Ho Feng-Shan

Born September 10, 1901 in Yiyang, Hunan, Ho Feng-Shan was a Chinese diplomat who saved thousands of Austrian Jews during the early years of World War II.

In 1938, when Germany took over Austria, Dr. Ho was in Vienna serving as the Chinese General Consul. The situation for Austrian Jews was becoming increasingly more dangerous, and many tried to flee the country, but more often than not, they had nowhere to go because most of the world’s nations would not accept Jewish refugees. Against the orders of his superiors, Ho began issuing visas to Shanghai to Austrian Jews so that they could leave Austria. The exact number of visas given by Dr. Ho to Jewish refugees is unknown.

What is known is that Dr. Ho issued the 200th visa in June 1938, and signed the 1906th visa on October 27, 1938. Exactly how many Jews were saved through his actions is unknown, but given that Ho issued nearly 2,000 visas only during the first 6 months at his position, the number could be in the thousands. Later, Ho Feng-Shan served as the Republic of China's (ROC) ambassador to other countries, including Colombia, Mexico, Bolivia, and Egypt. Ho retired in 1973 and settled in San Francisco, CA, where he wrote his memoirs, 40 Years of my Diplomatic Life, which was published in 1990. He died in San Francisco in 1997 at the age of 96 as a mostly unknown hero of World War II.

Dalip Singh Saund

Dalip Singh Saund made history in 1956 when he became the first Asian American elected to the United States Congress. Saund was born in Chhajulwadi, Punjab, India, to a Sikh family on September 20, 1899.

He came to the United States in 1920 to study at the University of California, Berkeley, where he earned a Ph.D. in mathematics. After working as a farmer for more than 20 years after he left school, he campaigned to allow "Hindus," as people of South Asian descent were called at that time, to become naturalized citizens of the United States. After the Luce-Celler Act was passed in 1946, he applied for naturalization and became an American citizen in 1949.

In 1956, he made history when he won an election for an open seat in the United States House of Representatives as a Democrat against a famous aviator, Republican Jacqueline Cochran. He was re-elected twice, becoming the first Asian American, the first Indian American and first member of a non-Abrahamic faith to be elected to Congress. In May 1962, he suffered a severe stroke that left him unable to speak at all, or walk without assistance, thus ending his congressional career. Still, by pioneering the halls of Congress as he did, Saund opened the door for other Asian Americans to enter U.S. politics.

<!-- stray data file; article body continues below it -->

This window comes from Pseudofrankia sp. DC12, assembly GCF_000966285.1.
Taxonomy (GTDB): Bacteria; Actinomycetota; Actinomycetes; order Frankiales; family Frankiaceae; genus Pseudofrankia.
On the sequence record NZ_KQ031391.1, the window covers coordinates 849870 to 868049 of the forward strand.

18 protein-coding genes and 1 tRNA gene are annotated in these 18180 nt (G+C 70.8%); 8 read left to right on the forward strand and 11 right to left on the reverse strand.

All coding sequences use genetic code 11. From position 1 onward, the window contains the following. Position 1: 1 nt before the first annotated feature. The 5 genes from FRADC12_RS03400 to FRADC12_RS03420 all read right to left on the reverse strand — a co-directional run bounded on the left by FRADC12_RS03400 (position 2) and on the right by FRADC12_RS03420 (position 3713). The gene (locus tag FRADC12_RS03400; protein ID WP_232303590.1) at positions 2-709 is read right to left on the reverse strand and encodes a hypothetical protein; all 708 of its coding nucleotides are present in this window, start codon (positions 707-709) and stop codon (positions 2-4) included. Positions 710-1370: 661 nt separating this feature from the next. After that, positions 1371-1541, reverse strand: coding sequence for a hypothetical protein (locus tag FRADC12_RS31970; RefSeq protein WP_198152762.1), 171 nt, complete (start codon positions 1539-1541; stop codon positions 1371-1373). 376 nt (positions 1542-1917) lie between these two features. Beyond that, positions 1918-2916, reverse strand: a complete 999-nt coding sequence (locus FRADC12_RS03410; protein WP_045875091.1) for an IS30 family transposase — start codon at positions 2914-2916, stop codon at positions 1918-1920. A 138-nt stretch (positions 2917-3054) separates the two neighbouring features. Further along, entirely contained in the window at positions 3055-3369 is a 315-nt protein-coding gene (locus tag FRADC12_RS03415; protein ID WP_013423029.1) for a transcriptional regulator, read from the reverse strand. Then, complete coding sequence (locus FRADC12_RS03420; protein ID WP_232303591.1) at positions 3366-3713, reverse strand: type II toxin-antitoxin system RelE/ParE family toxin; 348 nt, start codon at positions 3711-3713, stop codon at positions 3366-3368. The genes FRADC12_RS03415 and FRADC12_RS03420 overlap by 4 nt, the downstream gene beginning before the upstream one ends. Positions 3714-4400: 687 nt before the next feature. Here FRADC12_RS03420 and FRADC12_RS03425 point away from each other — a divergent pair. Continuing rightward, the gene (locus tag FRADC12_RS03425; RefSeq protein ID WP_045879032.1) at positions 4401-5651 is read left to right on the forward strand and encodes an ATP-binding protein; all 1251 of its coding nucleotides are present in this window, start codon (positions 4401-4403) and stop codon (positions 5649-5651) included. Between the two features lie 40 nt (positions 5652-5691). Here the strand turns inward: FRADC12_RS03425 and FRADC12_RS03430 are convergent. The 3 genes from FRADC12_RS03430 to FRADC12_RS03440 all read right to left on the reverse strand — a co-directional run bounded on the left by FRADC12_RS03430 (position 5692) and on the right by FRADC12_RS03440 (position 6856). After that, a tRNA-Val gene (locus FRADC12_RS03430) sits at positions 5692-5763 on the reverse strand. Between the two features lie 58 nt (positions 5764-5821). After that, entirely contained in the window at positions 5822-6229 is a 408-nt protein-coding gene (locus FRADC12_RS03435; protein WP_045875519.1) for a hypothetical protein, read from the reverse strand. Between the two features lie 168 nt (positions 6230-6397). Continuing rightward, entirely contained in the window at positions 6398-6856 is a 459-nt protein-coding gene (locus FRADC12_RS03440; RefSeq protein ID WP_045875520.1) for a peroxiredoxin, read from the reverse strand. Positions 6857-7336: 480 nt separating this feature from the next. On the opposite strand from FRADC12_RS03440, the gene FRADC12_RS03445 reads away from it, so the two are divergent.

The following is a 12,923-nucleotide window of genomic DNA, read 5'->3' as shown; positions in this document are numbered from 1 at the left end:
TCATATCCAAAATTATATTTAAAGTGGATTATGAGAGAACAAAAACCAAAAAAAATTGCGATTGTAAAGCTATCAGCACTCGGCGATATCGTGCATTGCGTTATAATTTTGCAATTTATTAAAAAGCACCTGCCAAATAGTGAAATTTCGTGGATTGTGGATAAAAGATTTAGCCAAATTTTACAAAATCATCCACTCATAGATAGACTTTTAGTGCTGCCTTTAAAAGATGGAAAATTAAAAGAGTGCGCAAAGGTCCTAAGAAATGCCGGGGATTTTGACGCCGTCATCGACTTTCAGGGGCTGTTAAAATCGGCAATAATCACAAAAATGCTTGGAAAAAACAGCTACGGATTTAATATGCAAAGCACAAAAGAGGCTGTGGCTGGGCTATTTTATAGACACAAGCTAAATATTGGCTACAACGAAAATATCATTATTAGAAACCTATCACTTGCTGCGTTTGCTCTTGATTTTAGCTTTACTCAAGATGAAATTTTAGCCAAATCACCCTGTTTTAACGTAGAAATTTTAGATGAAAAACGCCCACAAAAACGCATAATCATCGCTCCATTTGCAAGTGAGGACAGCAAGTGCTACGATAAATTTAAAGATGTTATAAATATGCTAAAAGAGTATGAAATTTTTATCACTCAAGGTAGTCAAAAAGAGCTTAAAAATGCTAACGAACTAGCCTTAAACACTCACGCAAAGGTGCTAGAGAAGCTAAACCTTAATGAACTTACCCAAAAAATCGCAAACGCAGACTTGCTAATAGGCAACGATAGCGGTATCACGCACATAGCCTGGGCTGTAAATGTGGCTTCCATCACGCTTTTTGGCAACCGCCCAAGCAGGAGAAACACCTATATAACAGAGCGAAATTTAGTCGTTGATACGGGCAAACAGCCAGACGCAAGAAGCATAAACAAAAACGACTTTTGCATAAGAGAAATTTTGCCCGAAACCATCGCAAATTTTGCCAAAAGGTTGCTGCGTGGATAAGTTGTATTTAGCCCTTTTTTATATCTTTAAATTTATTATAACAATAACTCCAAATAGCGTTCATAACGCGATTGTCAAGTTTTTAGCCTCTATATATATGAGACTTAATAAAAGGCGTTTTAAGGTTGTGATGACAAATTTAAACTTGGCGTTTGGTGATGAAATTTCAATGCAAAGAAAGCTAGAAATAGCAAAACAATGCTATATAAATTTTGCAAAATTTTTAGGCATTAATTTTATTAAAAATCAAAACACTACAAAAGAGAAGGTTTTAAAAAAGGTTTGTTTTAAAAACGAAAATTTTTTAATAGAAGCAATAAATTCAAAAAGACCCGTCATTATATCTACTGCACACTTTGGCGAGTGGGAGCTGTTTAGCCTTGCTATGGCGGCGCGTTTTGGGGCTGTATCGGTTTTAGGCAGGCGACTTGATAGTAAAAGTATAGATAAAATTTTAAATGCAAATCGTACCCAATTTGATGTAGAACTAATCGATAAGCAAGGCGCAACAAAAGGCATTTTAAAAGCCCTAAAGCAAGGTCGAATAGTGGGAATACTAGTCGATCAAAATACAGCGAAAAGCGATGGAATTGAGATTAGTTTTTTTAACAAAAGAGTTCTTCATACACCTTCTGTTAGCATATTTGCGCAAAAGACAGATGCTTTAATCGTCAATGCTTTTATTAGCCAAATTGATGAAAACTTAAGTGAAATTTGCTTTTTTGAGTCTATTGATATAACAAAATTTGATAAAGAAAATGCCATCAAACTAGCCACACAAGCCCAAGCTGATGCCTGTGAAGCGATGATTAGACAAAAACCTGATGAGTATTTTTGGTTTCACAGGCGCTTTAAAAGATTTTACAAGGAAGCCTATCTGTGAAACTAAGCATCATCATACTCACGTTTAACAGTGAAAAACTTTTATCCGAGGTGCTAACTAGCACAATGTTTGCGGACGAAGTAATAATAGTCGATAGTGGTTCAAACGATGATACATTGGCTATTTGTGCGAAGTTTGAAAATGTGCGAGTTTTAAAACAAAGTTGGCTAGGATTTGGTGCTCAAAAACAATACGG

Michelle Kwan

Michelle Kwan was born in Torrance, California on July 7, 1980 to Chinese immigrants from Hong Kong. She is an American figure skater who won her first Olympic medal at the 1998 Winter Olympic Games in Nagano, Japan.

Kwan’s interest in figure skating began at the age of five when she followed her two older siblings (hockey player Ron and figure skater Karen) onto the ice. Karen and Michelle began training together, practicing four hours a day, waking up at 3 in the morning to skate before school, only to go straight back to the rink right after school to skate again.

Michelle has won nine U.S. championships, five World Championships, and two Olympic medals. She is the most decorated figure skater in U.S. history. Known for her sheer talent and consistency and her passionate artistry on the ice, and she is considered one of the greatest figure skaters of all time.

Duke Kahanamoku

Born “Duke Paoa Kahinu Mokoe Hulikohola Kahanamoku” on August 24 in 1890 on the outskirts of Waikiki, Duke was a Hawaiian swimmer, actor, lawman, businessman and a five-time Olympic medalist in swimming, who is credited with spreading the sport of surfing.

Kahanamoku developed his stellar swimming and surfing skills on the beaches of Waikiki and began breaking records when he was just a teenager. Kahanamoku easily qualified for the U.S. Olympic swim team in 1912, breaking the record for the 200 meter freestyle in his trial run for the 4×200 relay. He went on to win a gold medal in the 100 meter freestyle in the 1912 Olympics in Stockholm, and a silver medal with the relay team. During the 1920 Olympics in Antwerp, he won gold medals both in the 100 meters (beating out fellow Hawaiian Pua Kealoha) and in the relay race. During the 1924 Olympics in Paris, he finished the 100 meters with a silver medal with the bronze going to Duke's brother, Samuel Kahanamoku. He also played for the U.S. water polo team at the 1932 Summer Olympics.

Throughout his career, but especially after retiring from the Olympics, Kahanamoku traveled internationally giving swimming exhibitions. He is credited with popularizing the sport of surfing, previously known only in Hawaii, by incorporating surfing exhibitions into these visits as well. While living in Newport Beach, California on June 14, 1925, Kahanamoku rescued eight men from a fishing vessel that capsized while trying to enter the city's harbor. Using his surfboard, he was able to make quick trips back and forth to shore, increasing the number of sailors he was able to save. Newport's police chief at the time called Duke's efforts "the most superhuman surfboard rescue act the world has ever seen."

Duke is a member of the U.S. Olympic Hall of Fame and he served as sheriff of Honolulu, Hawaii from 1932 to 1961, serving 13 consecutive terms. During this period, he also appeared in a number of television programs and films. Today, a monument at Waikiki beach in Honolulu stands in his memory.